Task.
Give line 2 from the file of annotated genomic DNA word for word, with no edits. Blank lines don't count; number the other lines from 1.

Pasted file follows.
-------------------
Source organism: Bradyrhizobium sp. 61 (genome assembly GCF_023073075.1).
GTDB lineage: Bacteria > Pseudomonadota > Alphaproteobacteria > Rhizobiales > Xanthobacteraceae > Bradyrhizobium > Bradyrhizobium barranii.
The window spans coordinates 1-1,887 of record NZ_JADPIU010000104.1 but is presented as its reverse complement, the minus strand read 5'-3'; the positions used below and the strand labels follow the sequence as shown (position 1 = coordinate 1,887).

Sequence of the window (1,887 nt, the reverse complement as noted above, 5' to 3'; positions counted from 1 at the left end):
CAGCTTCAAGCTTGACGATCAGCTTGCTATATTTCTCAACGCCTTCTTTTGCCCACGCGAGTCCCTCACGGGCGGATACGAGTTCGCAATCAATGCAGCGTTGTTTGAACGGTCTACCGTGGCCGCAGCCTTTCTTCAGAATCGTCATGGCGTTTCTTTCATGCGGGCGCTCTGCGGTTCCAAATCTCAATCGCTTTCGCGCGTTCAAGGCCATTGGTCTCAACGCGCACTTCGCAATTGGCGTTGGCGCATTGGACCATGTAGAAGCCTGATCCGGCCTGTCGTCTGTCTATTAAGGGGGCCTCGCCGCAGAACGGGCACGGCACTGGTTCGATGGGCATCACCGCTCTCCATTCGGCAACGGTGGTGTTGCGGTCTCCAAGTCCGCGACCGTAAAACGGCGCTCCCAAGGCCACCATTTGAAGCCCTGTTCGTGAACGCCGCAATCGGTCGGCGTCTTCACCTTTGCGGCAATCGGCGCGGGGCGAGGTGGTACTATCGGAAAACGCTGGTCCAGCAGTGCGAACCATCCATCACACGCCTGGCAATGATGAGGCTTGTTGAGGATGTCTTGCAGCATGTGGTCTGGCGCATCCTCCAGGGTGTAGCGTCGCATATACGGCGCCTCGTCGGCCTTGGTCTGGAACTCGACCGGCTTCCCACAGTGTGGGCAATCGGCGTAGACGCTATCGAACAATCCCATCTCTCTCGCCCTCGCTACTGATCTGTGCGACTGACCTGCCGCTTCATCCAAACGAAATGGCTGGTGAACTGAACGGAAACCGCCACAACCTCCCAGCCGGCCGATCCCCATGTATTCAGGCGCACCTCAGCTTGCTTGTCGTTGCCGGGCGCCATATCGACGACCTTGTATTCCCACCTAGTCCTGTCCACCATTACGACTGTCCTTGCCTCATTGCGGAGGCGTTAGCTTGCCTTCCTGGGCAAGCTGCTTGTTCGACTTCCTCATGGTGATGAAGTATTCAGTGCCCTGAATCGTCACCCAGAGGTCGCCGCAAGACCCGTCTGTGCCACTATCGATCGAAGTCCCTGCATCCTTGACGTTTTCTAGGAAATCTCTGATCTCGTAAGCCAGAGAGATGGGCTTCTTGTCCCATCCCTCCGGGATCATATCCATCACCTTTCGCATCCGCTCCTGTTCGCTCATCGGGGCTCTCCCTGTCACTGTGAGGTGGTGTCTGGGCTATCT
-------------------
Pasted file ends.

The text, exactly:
GTDB lineage: Bacteria > Pseudomonadota > Alphaproteobacteria > Rhizobiales > Xanthobacteraceae > Bradyrhizobium > Bradyrhizobium barranii.